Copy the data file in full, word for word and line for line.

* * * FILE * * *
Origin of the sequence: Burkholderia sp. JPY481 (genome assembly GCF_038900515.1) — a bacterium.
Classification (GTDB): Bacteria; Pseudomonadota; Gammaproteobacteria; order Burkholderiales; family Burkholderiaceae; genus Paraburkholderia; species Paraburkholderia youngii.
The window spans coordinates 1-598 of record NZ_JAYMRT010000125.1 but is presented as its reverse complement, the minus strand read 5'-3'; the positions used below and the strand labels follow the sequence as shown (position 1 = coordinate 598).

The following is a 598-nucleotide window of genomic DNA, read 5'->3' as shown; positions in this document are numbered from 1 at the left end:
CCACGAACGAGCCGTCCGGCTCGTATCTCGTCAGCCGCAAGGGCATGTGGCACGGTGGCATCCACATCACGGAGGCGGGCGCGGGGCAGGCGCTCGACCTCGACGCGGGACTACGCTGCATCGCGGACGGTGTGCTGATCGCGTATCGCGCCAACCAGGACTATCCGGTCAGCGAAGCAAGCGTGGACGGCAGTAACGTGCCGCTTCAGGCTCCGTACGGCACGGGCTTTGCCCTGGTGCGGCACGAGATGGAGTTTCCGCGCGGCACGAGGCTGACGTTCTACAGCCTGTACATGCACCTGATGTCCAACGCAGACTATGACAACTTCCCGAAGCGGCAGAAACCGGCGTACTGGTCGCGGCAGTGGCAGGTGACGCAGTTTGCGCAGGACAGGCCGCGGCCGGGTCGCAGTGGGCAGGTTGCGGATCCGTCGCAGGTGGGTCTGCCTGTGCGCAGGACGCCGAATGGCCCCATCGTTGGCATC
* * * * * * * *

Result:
Origin of the sequence: Burkholderia sp. JPY481 (genome assembly GCF_038900515.1) — a bacterium.
Classification (GTDB): Bacteria; Pseudomonadota; Gammaproteobacteria; order Burkholderiales; family Burkholderiaceae; genus Paraburkholderia; species Paraburkholderia youngii.
The window spans coordinates 1-598 of record NZ_JAYMRT010000125.1 but is presented as its reverse complement, the minus strand read 5'-3'; the positions used below and the strand labels follow the sequence as shown (position 1 = coordinate 598).

The following is a 598-nucleotide window of genomic DNA, read 5'->3' as shown; positions in this document are numbered from 1 at the left end:
CCACGAACGAGCCGTCCGGCTCGTATCTCGTCAGCCGCAAGGGCATGTGGCACGGTGGCATCCACATCACGGAGGCGGGCGCGGGGCAGGCGCTCGACCTCGACGCGGGACTACGCTGCATCGCGGACGGTGTGCTGATCGCGTATCGCGCCAACCAGGACTATCCGGTCAGCGAAGCAAGCGTGGACGGCAGTAACGTGCCGCTTCAGGCTCCGTACGGCACGGGCTTTGCCCTGGTGCGGCACGAGATGGAGTTTCCGCGCGGCACGAGGCTGACGTTCTACAGCCTGTACATGCACCTGATGTCCAACGCAGACTATGACAACTTCCCGAAGCGGCAGAAACCGGCGTACTGGTCGCGGCAGTGGCAGGTGACGCAGTTTGCGCAGGACAGGCCGCGGCCGGGTCGCAGTGGGCAGGTTGCGGATCCGTCGCAGGTGGGTCTGCCTGTGCGCAGGACGCCGAATGGCCCCATCGTTGGCATC